Baseball players come and go. Ichiro was different

There were American players in Japan – tellingly called gaijinor foreigners – who told me stories of Japanese people wanting them to do well, but not too much Good. They couldn’t touch Oh, for example. If any of them approached their hallowed home run records, they would go long stretches without being pitched. This tactic was on full display a few years later, in 1985. Heading into the final game of the season, an American, Randy Bass, was one homer away from Oh’s single-season record of 55. Against the Giants managed by Oh, Bass was intentionally walked four times, each time four straight lengths.

Baseball may have been the “national pastime” in the United States, but the Japanese had their unique mark on the game. And they worked to preserve it. They trained harder. They clapped louder. They played more for the collective achievement. In his classic 1977 book, The Chrysanthemum and the BatAmerican Robert Whiting wrote, “The Japanese view of life, emphasizing group identity, cooperation, hard work, respect for age, seniority, and ‘face’, has permeated almost every aspect of the sport.

Seattle Mariners’ Ichiro Suzuki (L) and Yusei Kikuchi celebrate after the fourth round of the game against the Oakland Athletics at the Tokyo Dome in Tokyo on March 21, 2019. Ichiro later announced his retirement. (The Yomiuri Shimbun via AP Images)

As such, respect for Oh always came with a caveat of sorts – he was half-Chinese. In a homogeneous society like that of Japan, that meant something. The purity represented by Ichiro also matters a lot. At 5-foot-11 and a lean 175 pounds, he’s usually snappy for the Japanese. His zen approach to the game was familiar in his homeland. The breakthrough of a player like this was celebrated in a way that I think wouldn’t have been the same if, say, a physical specimen like California Angels two-way sensation Shohei Ohtani was came first.

Ichiro’s overt Japanese character came at a cost in the United States. His status as a “legit” star was debated throughout his Mariner career, during which there were rumors that he was a selfish gambler. For some, he didn’t take enough outs to get his teammates going, or hit with the kind of power everyone thought he had. He was too committed to the first batter but didn’t walk or steal enough bases to justify it. Although his teammates celebrated his sense of humor, part of the audience lamented Ichiro for being too aloof and too rarely stepping away from the language barrier. Fans and members of the media have complained that they don’t “know” Ichiro.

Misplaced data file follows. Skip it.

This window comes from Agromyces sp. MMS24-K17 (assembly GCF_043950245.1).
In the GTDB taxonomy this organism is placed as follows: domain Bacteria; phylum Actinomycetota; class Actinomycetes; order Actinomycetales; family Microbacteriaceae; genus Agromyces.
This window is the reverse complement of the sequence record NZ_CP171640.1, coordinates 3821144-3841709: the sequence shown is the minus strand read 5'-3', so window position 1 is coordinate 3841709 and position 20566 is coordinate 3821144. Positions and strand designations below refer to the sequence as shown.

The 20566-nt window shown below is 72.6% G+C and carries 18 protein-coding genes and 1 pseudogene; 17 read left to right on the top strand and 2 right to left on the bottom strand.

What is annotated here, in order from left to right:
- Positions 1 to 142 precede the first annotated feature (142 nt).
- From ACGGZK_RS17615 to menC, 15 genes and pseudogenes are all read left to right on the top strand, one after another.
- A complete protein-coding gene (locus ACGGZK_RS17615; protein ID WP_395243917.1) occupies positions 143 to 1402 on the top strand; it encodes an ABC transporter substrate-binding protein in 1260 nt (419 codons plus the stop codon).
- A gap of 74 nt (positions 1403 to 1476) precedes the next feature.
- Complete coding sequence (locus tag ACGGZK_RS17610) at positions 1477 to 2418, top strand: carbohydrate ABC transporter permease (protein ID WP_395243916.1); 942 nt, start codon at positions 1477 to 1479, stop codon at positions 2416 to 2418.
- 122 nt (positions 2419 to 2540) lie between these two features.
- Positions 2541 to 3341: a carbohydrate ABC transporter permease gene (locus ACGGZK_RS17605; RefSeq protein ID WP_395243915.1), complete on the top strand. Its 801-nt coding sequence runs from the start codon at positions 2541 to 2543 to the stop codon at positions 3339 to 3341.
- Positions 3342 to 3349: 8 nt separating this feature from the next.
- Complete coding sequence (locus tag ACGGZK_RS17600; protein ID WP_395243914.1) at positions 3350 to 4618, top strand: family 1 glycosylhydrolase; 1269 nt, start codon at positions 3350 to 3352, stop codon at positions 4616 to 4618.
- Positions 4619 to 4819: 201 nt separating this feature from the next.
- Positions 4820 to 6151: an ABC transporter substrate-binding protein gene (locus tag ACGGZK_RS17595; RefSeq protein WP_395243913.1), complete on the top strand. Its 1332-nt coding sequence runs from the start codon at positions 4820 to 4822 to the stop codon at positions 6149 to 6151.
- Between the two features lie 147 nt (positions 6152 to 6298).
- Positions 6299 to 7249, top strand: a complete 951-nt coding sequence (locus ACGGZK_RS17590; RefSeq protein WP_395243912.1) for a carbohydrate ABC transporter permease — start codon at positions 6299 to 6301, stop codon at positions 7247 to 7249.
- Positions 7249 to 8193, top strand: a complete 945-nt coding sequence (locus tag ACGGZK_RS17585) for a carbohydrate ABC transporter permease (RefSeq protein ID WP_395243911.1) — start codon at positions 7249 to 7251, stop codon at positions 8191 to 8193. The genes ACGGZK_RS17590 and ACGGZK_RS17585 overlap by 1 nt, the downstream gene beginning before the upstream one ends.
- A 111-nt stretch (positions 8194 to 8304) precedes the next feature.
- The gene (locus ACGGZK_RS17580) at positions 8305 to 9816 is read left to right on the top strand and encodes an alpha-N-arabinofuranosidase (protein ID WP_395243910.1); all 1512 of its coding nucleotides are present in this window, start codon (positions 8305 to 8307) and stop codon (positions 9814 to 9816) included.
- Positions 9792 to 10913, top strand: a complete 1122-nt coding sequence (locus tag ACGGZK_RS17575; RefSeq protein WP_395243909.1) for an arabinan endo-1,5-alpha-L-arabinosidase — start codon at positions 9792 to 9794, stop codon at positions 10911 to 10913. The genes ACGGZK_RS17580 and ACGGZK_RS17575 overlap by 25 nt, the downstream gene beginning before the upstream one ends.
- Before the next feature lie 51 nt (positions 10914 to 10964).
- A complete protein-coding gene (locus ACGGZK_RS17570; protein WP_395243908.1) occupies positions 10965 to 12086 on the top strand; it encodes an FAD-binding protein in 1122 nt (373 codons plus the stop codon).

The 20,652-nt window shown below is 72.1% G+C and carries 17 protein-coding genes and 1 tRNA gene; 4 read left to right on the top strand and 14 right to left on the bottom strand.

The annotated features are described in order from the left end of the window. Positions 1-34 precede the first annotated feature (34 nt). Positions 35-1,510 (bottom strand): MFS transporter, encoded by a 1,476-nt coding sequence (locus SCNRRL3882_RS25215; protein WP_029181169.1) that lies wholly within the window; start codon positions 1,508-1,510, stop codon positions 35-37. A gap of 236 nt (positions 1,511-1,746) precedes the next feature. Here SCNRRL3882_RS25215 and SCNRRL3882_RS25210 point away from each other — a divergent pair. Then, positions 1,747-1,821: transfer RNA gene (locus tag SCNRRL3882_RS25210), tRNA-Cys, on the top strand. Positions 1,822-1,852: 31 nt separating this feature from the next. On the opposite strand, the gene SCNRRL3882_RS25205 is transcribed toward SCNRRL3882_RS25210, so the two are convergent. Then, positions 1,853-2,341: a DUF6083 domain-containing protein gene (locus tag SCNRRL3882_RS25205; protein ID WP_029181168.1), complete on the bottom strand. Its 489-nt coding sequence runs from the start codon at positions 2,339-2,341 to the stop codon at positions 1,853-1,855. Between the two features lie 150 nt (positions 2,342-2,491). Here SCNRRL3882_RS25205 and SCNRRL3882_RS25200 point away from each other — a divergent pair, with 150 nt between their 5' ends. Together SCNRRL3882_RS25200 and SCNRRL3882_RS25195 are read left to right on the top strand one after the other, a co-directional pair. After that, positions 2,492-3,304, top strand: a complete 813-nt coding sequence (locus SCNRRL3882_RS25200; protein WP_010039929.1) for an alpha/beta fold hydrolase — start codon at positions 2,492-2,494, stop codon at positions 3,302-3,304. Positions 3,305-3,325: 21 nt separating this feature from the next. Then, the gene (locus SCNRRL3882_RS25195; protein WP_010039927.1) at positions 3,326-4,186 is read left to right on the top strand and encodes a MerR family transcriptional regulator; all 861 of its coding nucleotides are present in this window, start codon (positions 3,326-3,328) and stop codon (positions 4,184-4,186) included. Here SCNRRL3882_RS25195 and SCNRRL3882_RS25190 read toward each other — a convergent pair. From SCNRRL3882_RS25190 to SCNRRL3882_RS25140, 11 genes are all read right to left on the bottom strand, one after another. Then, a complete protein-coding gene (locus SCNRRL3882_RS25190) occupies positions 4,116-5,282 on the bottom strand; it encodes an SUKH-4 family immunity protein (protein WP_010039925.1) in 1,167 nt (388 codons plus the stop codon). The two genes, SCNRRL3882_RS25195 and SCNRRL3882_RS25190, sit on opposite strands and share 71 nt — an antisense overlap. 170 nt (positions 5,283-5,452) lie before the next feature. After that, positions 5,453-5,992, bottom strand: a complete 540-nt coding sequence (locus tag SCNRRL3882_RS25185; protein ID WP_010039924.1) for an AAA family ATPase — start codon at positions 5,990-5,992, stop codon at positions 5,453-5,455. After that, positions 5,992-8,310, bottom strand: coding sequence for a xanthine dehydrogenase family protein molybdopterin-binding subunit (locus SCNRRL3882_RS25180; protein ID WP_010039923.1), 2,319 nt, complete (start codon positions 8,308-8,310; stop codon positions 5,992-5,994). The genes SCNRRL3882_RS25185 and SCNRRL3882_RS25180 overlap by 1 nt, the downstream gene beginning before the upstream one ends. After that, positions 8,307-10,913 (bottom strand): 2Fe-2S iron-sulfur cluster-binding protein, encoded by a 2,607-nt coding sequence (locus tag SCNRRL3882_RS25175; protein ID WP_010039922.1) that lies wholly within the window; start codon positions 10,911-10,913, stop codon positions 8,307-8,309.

I don’t know Ichiro either, not personally, but I do know him for the traits I recognize from a culture that sprouted in a small isolated island nation: work ethic, conformity, sticking to a successful routine, maximizing resources and obsessing over not wanting to offend, even to the point of not saying anything. I forgave Ichiro his translators, remembering how my mother used to speak badly in her second language (English) and endure ridicule for it.

Ichiro succeeded by staying so true to his societal roots that his baseball rituals became instantly recognizable memes. That stretch that many of us Asian Americans recognize as the “rice paddy squat.” The slight dip in his back after stepping into the box, followed by the extension of his bat, as if it were a samurai sword. We remember it because it gave us unprecedented achievements, with or without consideration of race or national origin.

He didn’t do it all, but Ichiro hit and lined up at unprecedented levels. He holds MLB records for hits in a season (262) and consecutive seasons with at least 200 hits (10 straight). He won 10 Gold Gloves and 10 All-Star spots. He was named Rookie of the Year and Most Valuable Player after leading the Mariners to an MLB-record 116 wins and a playoff berth they haven’t duplicated since. He twice led the American League in batting average. He has as open and closed a case for Hall of Fame status as any athlete who played in Seattle, including former Mariners teammate Ken Griffey Jr.

Unlike Griffey, who played with his cap backwards and a smile on his face, Ichiro remained mostly stoically Japanese and therefore an enigma to many. This fact largely explains why I shared tears with Yusei Kikuchi earlier on Thursday. This country remains slow to embrace differences, doesn’t take the time to acknowledge the obstacles others endure, and therefore doesn’t truly understand the extraordinary nature of witnessing a career like Ichiro’s through eyes like mine.

It’s a miracle that I never wanted to keep to myself.

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